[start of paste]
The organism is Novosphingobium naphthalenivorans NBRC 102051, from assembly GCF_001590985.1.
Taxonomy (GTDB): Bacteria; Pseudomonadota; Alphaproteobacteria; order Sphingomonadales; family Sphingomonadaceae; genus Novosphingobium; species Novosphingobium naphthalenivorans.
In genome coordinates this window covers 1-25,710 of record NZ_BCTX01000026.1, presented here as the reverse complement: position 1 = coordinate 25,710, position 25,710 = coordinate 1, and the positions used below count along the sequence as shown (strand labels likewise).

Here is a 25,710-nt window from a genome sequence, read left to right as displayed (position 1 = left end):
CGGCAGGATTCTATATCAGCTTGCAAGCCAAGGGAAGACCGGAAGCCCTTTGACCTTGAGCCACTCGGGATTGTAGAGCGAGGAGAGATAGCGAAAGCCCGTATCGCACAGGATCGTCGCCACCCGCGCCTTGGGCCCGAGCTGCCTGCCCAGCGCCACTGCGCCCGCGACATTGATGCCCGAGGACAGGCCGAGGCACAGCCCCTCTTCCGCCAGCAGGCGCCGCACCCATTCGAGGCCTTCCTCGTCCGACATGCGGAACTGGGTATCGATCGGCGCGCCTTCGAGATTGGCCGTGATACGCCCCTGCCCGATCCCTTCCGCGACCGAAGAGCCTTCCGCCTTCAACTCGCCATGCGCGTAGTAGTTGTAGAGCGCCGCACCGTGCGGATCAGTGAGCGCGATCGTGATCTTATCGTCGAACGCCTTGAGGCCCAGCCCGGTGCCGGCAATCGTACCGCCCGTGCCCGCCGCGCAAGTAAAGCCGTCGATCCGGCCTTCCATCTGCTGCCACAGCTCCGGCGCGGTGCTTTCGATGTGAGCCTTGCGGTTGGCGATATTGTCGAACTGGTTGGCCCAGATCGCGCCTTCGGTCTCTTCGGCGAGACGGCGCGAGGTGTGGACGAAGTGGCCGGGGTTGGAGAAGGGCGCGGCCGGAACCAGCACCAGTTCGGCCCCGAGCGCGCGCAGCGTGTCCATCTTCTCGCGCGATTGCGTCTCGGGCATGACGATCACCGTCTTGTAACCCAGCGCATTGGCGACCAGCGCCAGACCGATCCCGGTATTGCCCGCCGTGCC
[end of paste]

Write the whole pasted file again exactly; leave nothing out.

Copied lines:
The organism is Novosphingobium naphthalenivorans NBRC 102051, from assembly GCF_001590985.1.
Taxonomy (GTDB): Bacteria; Pseudomonadota; Alphaproteobacteria; order Sphingomonadales; family Sphingomonadaceae; genus Novosphingobium; species Novosphingobium naphthalenivorans.
In genome coordinates this window covers 1-25,710 of record NZ_BCTX01000026.1, presented here as the reverse complement: position 1 = coordinate 25,710, position 25,710 = coordinate 1, and the positions used below count along the sequence as shown (strand labels likewise).

Here is a 25,710-nt window from a genome sequence, read left to right as displayed (position 1 = left end):
CGGCAGGATTCTATATCAGCTTGCAAGCCAAGGGAAGACCGGAAGCCCTTTGACCTTGAGCCACTCGGGATTGTAGAGCGAGGAGAGATAGCGAAAGCCCGTATCGCACAGGATCGTCGCCACCCGCGCCTTGGGCCCGAGCTGCCTGCCCAGCGCCACTGCGCCCGCGACATTGATGCCCGAGGACAGGCCGAGGCACAGCCCCTCTTCCGCCAGCAGGCGCCGCACCCATTCGAGGCCTTCCTCGTCCGACATGCGGAACTGGGTATCGATCGGCGCGCCTTCGAGATTGGCCGTGATACGCCCCTGCCCGATCCCTTCCGCGACCGAAGAGCCTTCCGCCTTCAACTCGCCATGCGCGTAGTAGTTGTAGAGCGCCGCACCGTGCGGATCAGTGAGCGCGATCGTGATCTTATCGTCGAACGCCTTGAGGCCCAGCCCGGTGCCGGCAATCGTACCGCCCGTGCCCGCCGCGCAAGTAAAGCCGTCGATCCGGCCTTCCATCTGCTGCCACAGCTCCGGCGCGGTGCTTTCGATGTGAGCCTTGCGGTTGGCGATATTGTCGAACTGGTTGGCCCAGATCGCGCCTTCGGTCTCTTCGGCGAGACGGCGCGAGGTGTGGACGAAGTGGCCGGGGTTGGAGAAGGGCGCGGCCGGAACCAGCACCAGTTCGGCCCCGAGCGCGCGCAGCGTGTCCATCTTCTCGCGCGATTGCGTCTCGGGCATGACGATCACCGTCTTGTAACCCAGCGCATTGGCGACCAGCGCCAGACCGATCCCGGTATTGCCCGCCGTGCC